While a recent report highlights the importance of laboratory experience for student engagement in scientific fields, professors in the sciences at BU agree labs that challenge students to think for themselves instead of following a set of instructions are those that are most beneficial.
The study, published Tuesday in the American Society for Microbiology’s online journal, stated 93 percent of first-year undergraduates in science fields who took part in a lab science decided to stick with their programs for another year, while only 82 percent of those who did not participate in a lab science continued into their second year.
“Labs can be useful to learning in different ways, but by-and-large, the difference between hearing someone tell you about something and doing it yourself is incredibly different in terms of building lasting memories,” said Elizabeth Co, a professor of biology at BU’s College of Arts and Sciences. “The experience of discovery, rather than just being told, is huge.”
Though all labs are technically “hands-on,” those that challenge students to solve problems creatively benefit students more than those that are regimented, said CAS professor of biology Jelle Atema.
“In the typical undergraduate … labs, most of the time these [labs] are cookbook recipes that can be followed and have a predictable answer,” Atema said. “Of course, that is incredibly boring. It taught you some skills, but you can get the same skills with much more excitement if you make it [the lab] open-ended and put students in the driver’s seat.”
Atema requires juniors and seniors in his marine biology program to develop their own experiments, he said. His students create a proposal, set up testing equipment then collect and analyze data with careful guidance — without any step-by-step instruction.
“You write a final report, you give an oral presentation, you give a press release, and you are a young scientist,” Atema said. “The students are totally excited by it.”
Professors at BU are aiming to increase the amount of labs that offer students this degree of independence, Co said.
“Myself personally, as well as our department and educators as a whole, are trying to move away from ‘cookbook’ labs and toward more inquiry-based labs, where students are genuinely challenged to think for themselves, and where labs may not always turn out exactly the same way each time,” she said.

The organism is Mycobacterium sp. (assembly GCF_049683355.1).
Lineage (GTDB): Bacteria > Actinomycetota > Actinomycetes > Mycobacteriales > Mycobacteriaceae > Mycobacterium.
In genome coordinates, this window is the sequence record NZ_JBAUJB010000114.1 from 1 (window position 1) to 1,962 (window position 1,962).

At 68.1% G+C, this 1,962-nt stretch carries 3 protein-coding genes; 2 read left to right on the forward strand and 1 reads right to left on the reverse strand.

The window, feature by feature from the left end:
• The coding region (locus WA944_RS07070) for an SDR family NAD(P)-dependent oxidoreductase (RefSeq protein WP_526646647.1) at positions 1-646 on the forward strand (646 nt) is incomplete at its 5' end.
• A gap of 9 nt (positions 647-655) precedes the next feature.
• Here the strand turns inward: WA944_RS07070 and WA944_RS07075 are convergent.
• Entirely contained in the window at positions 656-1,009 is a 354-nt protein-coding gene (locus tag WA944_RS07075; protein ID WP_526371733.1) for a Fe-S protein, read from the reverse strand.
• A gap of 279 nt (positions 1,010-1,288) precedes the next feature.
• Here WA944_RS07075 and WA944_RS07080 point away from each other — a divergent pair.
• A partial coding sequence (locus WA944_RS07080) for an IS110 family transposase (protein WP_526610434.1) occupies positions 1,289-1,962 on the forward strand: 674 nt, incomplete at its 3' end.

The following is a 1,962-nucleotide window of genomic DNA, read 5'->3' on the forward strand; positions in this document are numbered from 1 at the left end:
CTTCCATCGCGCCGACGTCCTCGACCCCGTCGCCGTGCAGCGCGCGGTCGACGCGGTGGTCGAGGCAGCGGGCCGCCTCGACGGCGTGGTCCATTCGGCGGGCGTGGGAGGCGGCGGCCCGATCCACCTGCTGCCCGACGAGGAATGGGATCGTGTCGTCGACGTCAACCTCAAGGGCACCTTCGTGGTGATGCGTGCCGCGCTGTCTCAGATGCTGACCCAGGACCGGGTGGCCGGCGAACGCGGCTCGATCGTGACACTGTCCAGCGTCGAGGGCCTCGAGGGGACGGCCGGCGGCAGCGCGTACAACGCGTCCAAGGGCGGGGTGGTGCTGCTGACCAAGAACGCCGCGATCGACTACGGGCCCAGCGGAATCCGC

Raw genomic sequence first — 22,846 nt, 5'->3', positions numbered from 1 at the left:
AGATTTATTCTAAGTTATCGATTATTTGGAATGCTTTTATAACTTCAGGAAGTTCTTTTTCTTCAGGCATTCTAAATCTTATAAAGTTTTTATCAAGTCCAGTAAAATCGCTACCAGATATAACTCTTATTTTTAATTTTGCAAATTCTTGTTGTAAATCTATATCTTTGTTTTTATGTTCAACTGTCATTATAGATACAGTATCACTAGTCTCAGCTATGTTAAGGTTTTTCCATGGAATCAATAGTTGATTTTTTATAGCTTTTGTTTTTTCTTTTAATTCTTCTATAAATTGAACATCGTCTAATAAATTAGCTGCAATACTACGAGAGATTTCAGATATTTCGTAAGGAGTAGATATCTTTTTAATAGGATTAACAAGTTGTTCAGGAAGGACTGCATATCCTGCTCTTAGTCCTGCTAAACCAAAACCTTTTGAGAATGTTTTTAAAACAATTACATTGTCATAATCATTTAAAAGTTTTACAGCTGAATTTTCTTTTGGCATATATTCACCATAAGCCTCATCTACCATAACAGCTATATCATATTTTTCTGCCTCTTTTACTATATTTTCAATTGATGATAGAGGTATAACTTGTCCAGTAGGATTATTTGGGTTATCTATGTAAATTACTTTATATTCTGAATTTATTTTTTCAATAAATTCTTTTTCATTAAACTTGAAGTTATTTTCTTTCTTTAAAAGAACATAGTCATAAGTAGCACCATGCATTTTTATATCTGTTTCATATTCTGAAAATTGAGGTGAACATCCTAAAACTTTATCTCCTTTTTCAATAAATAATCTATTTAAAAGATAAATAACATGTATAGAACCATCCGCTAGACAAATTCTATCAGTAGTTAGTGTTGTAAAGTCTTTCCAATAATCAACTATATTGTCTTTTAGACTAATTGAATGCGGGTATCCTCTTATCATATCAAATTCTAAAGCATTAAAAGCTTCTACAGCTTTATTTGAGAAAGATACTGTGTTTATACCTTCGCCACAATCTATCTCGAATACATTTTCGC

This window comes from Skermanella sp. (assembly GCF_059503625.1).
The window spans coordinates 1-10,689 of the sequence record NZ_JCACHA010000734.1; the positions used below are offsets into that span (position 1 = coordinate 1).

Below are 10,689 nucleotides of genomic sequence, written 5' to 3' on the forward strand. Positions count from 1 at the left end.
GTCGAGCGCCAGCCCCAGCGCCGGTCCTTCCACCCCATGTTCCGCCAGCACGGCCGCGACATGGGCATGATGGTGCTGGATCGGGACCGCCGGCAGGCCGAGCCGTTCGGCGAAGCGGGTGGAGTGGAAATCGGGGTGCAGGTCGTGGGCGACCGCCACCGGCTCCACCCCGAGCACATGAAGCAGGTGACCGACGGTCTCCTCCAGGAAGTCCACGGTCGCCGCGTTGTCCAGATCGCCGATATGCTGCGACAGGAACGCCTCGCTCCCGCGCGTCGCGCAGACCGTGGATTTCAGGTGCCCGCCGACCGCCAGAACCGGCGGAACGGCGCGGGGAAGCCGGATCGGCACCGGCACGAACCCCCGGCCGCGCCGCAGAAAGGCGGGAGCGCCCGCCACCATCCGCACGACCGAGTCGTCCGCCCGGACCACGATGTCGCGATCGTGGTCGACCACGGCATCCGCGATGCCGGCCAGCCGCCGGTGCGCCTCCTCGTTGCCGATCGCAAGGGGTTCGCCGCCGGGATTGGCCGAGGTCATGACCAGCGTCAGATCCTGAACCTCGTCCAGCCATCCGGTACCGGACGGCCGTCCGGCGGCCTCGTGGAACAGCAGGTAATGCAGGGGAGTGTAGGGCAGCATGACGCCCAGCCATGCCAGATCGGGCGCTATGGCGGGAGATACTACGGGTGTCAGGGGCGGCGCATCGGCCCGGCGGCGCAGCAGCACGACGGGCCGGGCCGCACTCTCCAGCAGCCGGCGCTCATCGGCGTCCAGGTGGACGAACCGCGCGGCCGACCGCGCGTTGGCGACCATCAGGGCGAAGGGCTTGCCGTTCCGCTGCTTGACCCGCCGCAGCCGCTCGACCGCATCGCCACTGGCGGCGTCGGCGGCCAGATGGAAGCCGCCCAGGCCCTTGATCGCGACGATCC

Fridrich said she found these “inquiry-based” labs more beneficial than other models.
“You have to use your own resources in your head that, sometimes, you don’t have to reach,” she said. “When you’re given [steps] one, two, three, it’s like following a recipe. Do you have to use your prior knowledge? Not really. You don’t really take out the tools in the shed.”
Kalina Fridrich, a CAS freshman majoring in mathematics, said she found lab components helpful in understanding scientific principles.
“You can sit down and solve problems in a book all day long, but do you ever really absorb it? Not until you physically see it [an experiment] or do it,” Fridrich said.
Momoko Kimura, a Sargent College of Health and Rehabilitation Sciences sophomore studying human physiology, said she found step-by-step instruction helpful in her lab-based science classes.
“It [step-by-step instruction] definitely helps me understand the concept better, and also makes sure that the lab turns out okay,” she said. “It helps with the stress level of the courses sometimes and it makes a lab course a little bit easier.”
Kimura also said regimented instruction in a lab setting may hinder some students’ learning experience.
“It could be a disadvantage to people who want to go into research, because a lot of actual research has to come with … your ideas and your understanding of the concepts,” she said. “These [cookbook] labs are almost giving us what we need to know and what our end product is going to be. That’s not usually how research works.”
Atema said the creative, hands-on approach to lab experimentation not only benefits students, but BU as an institution as well.
“We are a research university,” Atema said. “If we want to get better at it [researching], and get even more famous, measure up to our big brothers across the river, well, what better way to do it than using this approach?”